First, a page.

I check behind me to make sure
I haven’t missed a ribbon
The last one I’d passed seems to be the very last above the cliff
Unwilling to turn back and face the fearful woods
I decide instead on scaling the precipitous face
Downward to its base
To cross the brook below
It’s the only way to continue
I kneel
Grabbing onto the sturdy root
That held me before
That welcomes me again
That extends downward into dimness
Dropping over the edge
I wonder vaguely whether all the students will be expected
To do this

For awhile the going is easier than I’d expected
I pass from root to root
Until there are no remaining roots hanging from the trees above
That all too soon I’ve reached the last handhold
I pause again
Should I turn back
It’s too late to turn back
This root is weak and splitting under my weight
How will I continue
My heels find leaves on the cliff’s face
Maybe if there are enough of these
Or if something’s solid enough beneath them...
But I’ll probably wind up in the brook
What choice have I
Releasing the failing root
I begin a fast jarring slide
Down through most of the small pile of leaves
Down, down the cliff’s face
Further down as my teeth rattle together with the rough speed
Little damp leaf piles descend with me now
Building into a small avalanche at my feet
The water looms below
I claw into the rock racing across my back
As the leaves build and begin to take hold
Slowing my harsh descent
Slower, slower
Until I come to a precarious stop
Scant feet above the point at which cliff face transforms
Into slick fluvial gully wall
I hear all the water’s noises
Surely not too distant now
My relief’s only temporary
As I observe the leaves beneath me beginning to drop
Lightly into the brook
I quickly work my soft caving way across the leaf pile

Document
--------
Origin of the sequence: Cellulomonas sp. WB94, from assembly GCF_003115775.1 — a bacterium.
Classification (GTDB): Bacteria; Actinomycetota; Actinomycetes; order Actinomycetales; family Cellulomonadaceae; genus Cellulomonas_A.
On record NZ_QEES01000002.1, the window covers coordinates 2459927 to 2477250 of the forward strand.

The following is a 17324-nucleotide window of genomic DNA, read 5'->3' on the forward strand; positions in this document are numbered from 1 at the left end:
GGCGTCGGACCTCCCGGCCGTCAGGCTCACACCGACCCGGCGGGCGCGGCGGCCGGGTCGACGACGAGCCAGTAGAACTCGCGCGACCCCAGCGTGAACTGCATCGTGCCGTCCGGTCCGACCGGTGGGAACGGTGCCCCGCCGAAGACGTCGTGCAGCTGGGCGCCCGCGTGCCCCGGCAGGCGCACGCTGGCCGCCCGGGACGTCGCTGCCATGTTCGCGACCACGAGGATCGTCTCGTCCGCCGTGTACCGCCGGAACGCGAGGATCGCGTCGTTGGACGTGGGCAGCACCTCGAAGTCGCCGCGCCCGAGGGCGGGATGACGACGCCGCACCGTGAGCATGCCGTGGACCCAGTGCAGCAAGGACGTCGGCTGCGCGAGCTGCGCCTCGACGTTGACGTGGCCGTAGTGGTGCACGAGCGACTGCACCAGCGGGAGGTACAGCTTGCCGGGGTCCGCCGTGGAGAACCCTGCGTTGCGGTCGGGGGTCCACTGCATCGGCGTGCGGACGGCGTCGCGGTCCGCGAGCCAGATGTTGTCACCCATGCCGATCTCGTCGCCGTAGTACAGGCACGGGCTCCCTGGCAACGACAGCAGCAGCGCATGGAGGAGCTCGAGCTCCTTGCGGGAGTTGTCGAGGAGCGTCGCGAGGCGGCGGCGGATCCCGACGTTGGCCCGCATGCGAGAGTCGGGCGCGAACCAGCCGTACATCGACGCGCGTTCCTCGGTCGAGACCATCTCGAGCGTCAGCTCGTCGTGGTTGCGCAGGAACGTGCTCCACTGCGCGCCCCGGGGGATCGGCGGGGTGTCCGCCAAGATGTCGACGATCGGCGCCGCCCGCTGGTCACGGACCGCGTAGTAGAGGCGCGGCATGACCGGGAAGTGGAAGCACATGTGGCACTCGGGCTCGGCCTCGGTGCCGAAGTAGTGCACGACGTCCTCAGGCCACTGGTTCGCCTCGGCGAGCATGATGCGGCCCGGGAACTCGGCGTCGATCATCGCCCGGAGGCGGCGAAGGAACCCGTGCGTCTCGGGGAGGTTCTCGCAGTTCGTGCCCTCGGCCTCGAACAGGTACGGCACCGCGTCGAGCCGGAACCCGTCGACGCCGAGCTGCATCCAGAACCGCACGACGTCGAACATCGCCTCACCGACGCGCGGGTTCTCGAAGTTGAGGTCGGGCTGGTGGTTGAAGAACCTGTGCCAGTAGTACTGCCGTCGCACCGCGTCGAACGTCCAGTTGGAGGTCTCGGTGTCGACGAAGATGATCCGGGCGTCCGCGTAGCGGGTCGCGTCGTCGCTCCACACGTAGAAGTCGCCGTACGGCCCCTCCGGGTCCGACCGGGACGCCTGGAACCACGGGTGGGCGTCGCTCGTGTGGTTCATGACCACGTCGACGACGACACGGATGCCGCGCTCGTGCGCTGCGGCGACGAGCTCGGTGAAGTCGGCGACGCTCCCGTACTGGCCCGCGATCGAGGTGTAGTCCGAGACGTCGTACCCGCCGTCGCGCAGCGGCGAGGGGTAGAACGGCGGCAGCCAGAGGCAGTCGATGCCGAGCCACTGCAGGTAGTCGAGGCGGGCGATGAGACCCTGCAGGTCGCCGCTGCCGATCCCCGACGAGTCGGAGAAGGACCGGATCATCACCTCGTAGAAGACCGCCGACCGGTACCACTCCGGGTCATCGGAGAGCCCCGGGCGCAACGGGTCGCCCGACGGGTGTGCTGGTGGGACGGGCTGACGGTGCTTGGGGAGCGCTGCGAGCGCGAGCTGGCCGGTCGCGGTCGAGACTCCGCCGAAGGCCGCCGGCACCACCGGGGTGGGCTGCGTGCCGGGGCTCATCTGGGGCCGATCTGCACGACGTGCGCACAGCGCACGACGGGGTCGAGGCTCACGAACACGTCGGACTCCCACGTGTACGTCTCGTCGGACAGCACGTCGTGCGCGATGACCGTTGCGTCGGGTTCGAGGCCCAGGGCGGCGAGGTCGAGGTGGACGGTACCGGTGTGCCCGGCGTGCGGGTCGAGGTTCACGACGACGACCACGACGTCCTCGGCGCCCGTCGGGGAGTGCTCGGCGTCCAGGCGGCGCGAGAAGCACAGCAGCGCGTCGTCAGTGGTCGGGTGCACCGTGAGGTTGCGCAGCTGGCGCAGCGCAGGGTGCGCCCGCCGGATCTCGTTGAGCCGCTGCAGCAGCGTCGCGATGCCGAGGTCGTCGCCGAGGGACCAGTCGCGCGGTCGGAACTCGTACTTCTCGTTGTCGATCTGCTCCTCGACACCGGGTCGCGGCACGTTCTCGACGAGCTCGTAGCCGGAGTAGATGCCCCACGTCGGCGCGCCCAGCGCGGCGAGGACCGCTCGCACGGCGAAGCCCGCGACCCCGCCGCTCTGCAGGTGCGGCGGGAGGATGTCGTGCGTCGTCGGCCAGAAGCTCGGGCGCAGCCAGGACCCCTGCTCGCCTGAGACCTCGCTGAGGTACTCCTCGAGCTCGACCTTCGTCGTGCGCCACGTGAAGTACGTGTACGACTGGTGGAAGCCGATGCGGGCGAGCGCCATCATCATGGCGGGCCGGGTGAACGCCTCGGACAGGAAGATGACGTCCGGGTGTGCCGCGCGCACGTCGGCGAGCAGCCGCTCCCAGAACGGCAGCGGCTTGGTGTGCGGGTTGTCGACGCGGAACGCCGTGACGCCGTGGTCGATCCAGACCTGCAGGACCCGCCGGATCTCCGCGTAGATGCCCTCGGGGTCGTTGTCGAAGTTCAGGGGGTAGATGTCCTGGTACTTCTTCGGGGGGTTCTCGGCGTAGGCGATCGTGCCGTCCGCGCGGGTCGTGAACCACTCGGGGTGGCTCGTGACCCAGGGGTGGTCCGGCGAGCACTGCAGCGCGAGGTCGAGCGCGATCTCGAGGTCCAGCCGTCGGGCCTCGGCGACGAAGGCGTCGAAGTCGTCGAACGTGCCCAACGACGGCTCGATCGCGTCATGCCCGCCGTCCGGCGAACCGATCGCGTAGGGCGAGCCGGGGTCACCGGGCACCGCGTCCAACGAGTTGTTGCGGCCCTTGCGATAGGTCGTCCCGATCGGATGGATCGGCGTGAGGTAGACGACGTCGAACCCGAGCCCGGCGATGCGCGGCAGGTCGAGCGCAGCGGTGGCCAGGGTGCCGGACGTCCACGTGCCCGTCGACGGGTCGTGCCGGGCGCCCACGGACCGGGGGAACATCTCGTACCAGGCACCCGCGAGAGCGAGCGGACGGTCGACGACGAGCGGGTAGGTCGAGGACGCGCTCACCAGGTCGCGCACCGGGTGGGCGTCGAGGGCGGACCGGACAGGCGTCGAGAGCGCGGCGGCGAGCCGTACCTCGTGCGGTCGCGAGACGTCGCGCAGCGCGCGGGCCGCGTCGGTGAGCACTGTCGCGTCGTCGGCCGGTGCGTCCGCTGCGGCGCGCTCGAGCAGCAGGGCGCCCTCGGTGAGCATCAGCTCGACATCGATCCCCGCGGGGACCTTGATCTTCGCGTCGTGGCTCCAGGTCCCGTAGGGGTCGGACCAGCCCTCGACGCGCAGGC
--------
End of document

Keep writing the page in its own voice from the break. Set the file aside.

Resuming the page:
Which at its edge slopes downward
Toward a point from which I see there’s no more than a long jump
To reach a sand bar built up in the gully
All the while the water babbles teasingly
As more leaves fall in
Taking with them the last of my support
I leap outward
To land hard but mostly unbruised on the sand
Breaking the fall with lissome spring of young knees
And hands
I shake myself a little and stand
Find the water’s narrowest channel
Walk to the outermost sandy point
Where with toes dipped in
I leap again hard as I can
Across the speediest water
To land in shallows
From which I clamber
While at my back the leaves I’ve piled continue to fall in
To be carried downstream

Here where the valley’s still lit by late afternoon sun
Panting as I find a sense of direction
I laugh at myself for my fear back in the forest above
Now in wet shoes
I follow the ribbons toward the trail’s designated end
As it winds back
Parallels the direction in which I’d come
Emerges at last onto a sidewalk leading up from the valley
I walk the paved route back to the schoolyard
Fifteen minutes later I’m at the sitter’s house
Where no one notices my lateness or damp footwear
Just offer Poopie and me buttermilk or sweet milk
An incomprehensible choice in an incomprehensible place
Where I might make some unknown backwoods brook
All my own
For now I wave every unknown milk away
The afternoon’s adventure over

Thanks always returns